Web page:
On January 8, 2019, Claudia Lewis was featured in a Q&A exchange in Law360 on her take on the FDA, noting that she is eagerly awaiting an FDA definition of “natural,” chafing at new limits on homeopathic products, and anticipating a nationwide policy on cannabidiol (CBD). Here is an excerpt:
Q: What's an important skill for an FDA lawyer — aside from a background in science — that they don't teach in law school?
Lewis: An important skill that takes time to learn is how to balance the regulations with client goals. Most of our clients have a general understanding of the basic rules, so they don't need to call Venable for the black letter of the law. Our job is understanding how they can reach their goals while managing risk.
A lot of my clients, if you were to talk to them, know that I say this all the time: “If you do everything I say, you won’t make any money.” And so it's risk management in terms of being in alignment with the law.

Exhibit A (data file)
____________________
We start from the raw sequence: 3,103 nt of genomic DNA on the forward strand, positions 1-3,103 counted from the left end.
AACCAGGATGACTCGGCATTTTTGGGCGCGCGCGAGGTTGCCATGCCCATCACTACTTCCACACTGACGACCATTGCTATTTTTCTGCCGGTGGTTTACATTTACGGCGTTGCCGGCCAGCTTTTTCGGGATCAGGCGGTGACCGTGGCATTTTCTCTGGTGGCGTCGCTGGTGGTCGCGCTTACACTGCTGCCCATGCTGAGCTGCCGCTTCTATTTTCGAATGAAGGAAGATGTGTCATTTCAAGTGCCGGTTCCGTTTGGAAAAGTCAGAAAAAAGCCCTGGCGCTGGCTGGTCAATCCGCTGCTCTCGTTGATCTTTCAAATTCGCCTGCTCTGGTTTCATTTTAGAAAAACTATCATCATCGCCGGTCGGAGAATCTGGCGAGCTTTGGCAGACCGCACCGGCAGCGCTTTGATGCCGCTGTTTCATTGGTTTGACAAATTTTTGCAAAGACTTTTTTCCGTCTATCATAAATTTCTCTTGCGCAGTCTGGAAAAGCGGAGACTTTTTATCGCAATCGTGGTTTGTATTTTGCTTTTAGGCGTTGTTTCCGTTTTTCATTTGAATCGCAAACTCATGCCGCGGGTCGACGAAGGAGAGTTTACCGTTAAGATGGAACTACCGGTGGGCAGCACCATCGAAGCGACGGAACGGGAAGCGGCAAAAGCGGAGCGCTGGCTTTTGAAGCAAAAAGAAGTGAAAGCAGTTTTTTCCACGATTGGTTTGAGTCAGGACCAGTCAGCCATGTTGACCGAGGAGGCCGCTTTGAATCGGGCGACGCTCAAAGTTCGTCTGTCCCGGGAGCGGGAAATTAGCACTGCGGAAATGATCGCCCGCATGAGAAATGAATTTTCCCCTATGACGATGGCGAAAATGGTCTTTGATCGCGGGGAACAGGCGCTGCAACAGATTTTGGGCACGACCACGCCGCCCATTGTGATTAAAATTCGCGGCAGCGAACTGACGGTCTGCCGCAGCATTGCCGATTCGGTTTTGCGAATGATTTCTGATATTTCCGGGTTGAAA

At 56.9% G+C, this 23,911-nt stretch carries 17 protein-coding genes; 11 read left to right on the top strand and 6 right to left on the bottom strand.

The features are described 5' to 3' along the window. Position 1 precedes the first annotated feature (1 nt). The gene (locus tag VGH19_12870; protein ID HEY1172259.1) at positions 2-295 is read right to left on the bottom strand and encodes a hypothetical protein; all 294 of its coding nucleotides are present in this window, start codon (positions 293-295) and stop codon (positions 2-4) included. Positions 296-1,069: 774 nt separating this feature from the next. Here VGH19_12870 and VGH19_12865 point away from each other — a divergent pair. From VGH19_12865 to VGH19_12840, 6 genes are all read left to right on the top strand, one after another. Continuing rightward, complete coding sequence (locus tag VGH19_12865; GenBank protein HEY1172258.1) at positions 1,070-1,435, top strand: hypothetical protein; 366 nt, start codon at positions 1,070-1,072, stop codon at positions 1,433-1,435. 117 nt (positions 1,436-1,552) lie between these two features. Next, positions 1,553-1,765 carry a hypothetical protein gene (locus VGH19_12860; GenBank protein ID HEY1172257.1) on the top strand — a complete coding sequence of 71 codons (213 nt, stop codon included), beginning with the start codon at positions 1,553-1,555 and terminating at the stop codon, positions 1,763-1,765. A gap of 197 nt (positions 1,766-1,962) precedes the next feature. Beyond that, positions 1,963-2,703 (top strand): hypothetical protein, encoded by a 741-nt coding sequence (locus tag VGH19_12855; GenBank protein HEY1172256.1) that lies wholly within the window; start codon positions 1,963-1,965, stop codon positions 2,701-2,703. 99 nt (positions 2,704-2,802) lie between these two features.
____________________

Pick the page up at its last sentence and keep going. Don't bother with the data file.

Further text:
Obviously, we don't counsel clients to color outside the rules. But what is it you really need to do? Should you be in a different category in order to meet your goals and not have such an onerous regulatory burden? Should you modify your claims in some way? What is it that we need to do to make sure you’re in compliance but also meeting your business goals? And I think threading that needle is not something that is really talked about in law school.
Q: What do you look for when hiring an FDA lawyer?
Lewis: When I’m looking to hire a lateral, I want to make sure the person is learned in the FDA space and they're creative, because sometimes the law is not black and white, and honestly no one would need a lawyer if the rules were clear. So part of being in the regulatory space means that we need to be flexible and creative.